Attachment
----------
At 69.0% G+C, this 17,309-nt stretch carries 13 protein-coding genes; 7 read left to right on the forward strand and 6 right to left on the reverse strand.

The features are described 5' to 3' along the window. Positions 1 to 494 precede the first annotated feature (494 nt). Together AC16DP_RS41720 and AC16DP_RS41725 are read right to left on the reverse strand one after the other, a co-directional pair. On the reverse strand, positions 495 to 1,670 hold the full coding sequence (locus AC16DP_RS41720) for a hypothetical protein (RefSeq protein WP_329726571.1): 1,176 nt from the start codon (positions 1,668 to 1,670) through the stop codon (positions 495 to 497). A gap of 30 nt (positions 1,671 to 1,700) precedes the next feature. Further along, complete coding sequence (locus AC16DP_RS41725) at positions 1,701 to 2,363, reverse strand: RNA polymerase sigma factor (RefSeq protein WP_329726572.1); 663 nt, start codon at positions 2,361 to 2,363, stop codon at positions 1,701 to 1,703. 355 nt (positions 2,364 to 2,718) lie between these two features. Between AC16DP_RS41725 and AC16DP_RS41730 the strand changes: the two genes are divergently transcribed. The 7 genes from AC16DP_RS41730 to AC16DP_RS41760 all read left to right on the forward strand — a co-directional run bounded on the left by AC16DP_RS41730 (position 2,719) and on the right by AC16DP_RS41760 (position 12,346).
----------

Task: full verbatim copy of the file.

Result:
At 69.0% G+C, this 17,309-nt stretch carries 13 protein-coding genes; 7 read left to right on the forward strand and 6 right to left on the reverse strand.

The features are described 5' to 3' along the window. Positions 1 to 494 precede the first annotated feature (494 nt). Together AC16DP_RS41720 and AC16DP_RS41725 are read right to left on the reverse strand one after the other, a co-directional pair. On the reverse strand, positions 495 to 1,670 hold the full coding sequence (locus AC16DP_RS41720) for a hypothetical protein (RefSeq protein WP_329726571.1): 1,176 nt from the start codon (positions 1,668 to 1,670) through the stop codon (positions 495 to 497). A gap of 30 nt (positions 1,671 to 1,700) precedes the next feature. Further along, complete coding sequence (locus AC16DP_RS41725) at positions 1,701 to 2,363, reverse strand: RNA polymerase sigma factor (RefSeq protein WP_329726572.1); 663 nt, start codon at positions 2,361 to 2,363, stop codon at positions 1,701 to 1,703. 355 nt (positions 2,364 to 2,718) lie between these two features. Between AC16DP_RS41725 and AC16DP_RS41730 the strand changes: the two genes are divergently transcribed. The 7 genes from AC16DP_RS41730 to AC16DP_RS41760 all read left to right on the forward strand — a co-directional run bounded on the left by AC16DP_RS41730 (position 2,719) and on the right by AC16DP_RS41760 (position 12,346).